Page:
Sorry folks for the very light blogging the past few weeks. Back to photography themes. Yesterday, I set up my second experimental home studio. For this go around, I built myself a 15” do-it-yourself softbox for my Nikon SB-600 speedlight to use as my main light. Now, for those of you not proficient in photog lingo, a softbox is simply a large light diffuser. It creates more natural lighting effects by spreading out the source of the light. This creates softer shadows than the standard harsh-edged ones thrown by simple, direct lighting. The larger the softbox (with appropriate lighting inside,) the softer the shadows.
This softbox I built around simple trapezoids cut from 12x15” rectangles of corrugated cardboard. The short ends of the trapezoids I cut to fit directly around my speedlight (40x65cm). After assembling all four sides, I cut aluminum foil and taped it to the inside pieces of the cardboard shapes. Next, to provide stability and a mounting surface for later, I took two $0.25 wooden rulers and laid them on the cardboard piece that would serve as the bottom (one on top, and one below, sandwiching the cardboard). I punch holes through, using the pre-drilled holes in the rulers as templates. I then attached three bolts to the construction fastened with wingnuts (on what will become the outside of the finished product).
I then duct-taped the trapezoids together to create the pyramid-shape needed for a proper softbox. Next, I used scrap cardboard to fashion a frame (with solid corners) for the opening. Essentially I took four corner pieces of cardboard, cut them to about 1½” in width, and taped them to the large, open part of the softbox. This gave structure and stability to the overall product. Then, I used tape to cover seams and make it look a little more presentable.
Lastly, for the diffuser itself, I took a $10 (most expensive part) shower curtain (unfortunately my options are quite limited here in Germany … multitasking is not in their vocabulary… I actually spent an hour at a home-improvement store and came away almost empty handed. What kind of home-improvement store does not have a large selection of PVC pipe and fittings?!?!?!?!). I cut this to a little larger than width of the frame of the box, and double its length. This gave me a 17x32” rectangle of fabric. I then used self-adhesive Velcro buttons to attach the fabric to the box frame. The rectangle was to allow for the fabric to fold back over itself to provide double the diffusion effect. All done! Less than $15. Mounting it is a little difficult though. I gave up trying to attach the quick-release from my tripod to the frame. The little bolt on that piece is not long enough to attach to anything other than cameras and speedlights. So, I simply fitted the box over my speedlight, installed my light backwards on the tripod, and rested the forward edge of the box on the tripod handle, taking the weight off the hot-shoe mount of the speedlight. This worked satisfactorily, but I need a better solution. Time to get to thinking…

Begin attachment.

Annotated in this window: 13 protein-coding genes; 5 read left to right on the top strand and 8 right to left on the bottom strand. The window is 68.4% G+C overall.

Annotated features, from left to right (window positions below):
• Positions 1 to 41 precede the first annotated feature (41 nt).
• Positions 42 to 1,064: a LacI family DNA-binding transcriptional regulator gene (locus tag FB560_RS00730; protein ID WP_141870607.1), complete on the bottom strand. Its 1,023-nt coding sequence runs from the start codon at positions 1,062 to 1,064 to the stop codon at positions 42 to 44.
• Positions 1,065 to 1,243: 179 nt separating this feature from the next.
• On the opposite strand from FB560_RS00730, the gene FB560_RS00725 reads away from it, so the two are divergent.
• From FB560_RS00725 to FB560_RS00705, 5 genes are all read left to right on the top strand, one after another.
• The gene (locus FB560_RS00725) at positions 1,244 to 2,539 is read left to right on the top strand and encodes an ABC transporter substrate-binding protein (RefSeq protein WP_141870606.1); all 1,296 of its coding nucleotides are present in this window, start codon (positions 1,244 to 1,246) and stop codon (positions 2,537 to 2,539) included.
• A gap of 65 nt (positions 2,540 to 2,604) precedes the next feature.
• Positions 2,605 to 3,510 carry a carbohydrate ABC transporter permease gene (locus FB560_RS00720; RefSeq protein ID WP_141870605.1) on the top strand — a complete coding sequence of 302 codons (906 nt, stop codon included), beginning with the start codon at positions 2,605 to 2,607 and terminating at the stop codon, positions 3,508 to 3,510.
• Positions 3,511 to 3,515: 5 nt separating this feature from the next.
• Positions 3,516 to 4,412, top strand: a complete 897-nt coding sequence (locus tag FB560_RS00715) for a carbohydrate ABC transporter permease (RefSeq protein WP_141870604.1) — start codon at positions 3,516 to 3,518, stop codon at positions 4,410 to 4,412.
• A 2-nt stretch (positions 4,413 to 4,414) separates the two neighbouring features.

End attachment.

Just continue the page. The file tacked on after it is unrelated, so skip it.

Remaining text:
|It did a decent job on diffusion|
I’m experimenting more with manual mode on my D90, and incorporating the speedlight set in wireless, slave mode. Unfortunately, unlike the more robust (and expensive) SB-800, the SB-600 only can be synched wirelessly (which means it has to be triggered by a flash or another separate, special device). This means I had to figure out how to trigger my light using the on-camera flash. Like any newb, the first thing we learn is to never use the on-camera flash. Any amateurs out there, learn this and your photos will improve two-fold overnight. So, I fashioned a piece of aluminum foil to act as a deflector for my on-camera flash. I used a grocery-store quick-tie to secure it loosely around the pop-up flash, and molded the foil to deflect the light away from the subject area. I turned down the on-camera flash value to its lowest (FV-3.0) and fired a test shot. It triggered the speedlight just fine.
The shot went OK. I shot it all in RAW which completely saved my bacon (see next paragraph). The difficult thing about doing this yourself (without models) is you do not have the ability to adjust things easily on the fly. So I struggle with the patience to pose, trigger the shutter release, then go back and check the results. Often I will accept them unquestioningly. The other difficult part is the focus. I tried to calculate my depth of focus and prepositioned my posing stool to the ‘sweet spot’ of focal plane, but often the camera would move slightly, I would re-zoom slightly upon seeing my position in front of the camera, etc. It’s much easier with a model and you doing the shooting.
The second thing I learned is that I have to adjust the lighting on the fly. Just about all the shots were far too dark. My overhead ‘hair light’ was a single halogen spot from my normal dining room ceiling light. But it cast far too much orange when combined with the speedlight. All the WB tricks couldn’t get rid of that. The other part was, when I did my first run of post-processing, to achieve the right exposure, all of them had to be bumped up by about +1.5EV. This made them all look extremely soft focus-wise, and noisy.
So for my next shoot, I plan on trying to incorporate these lessons. Hopefully the results will be much better.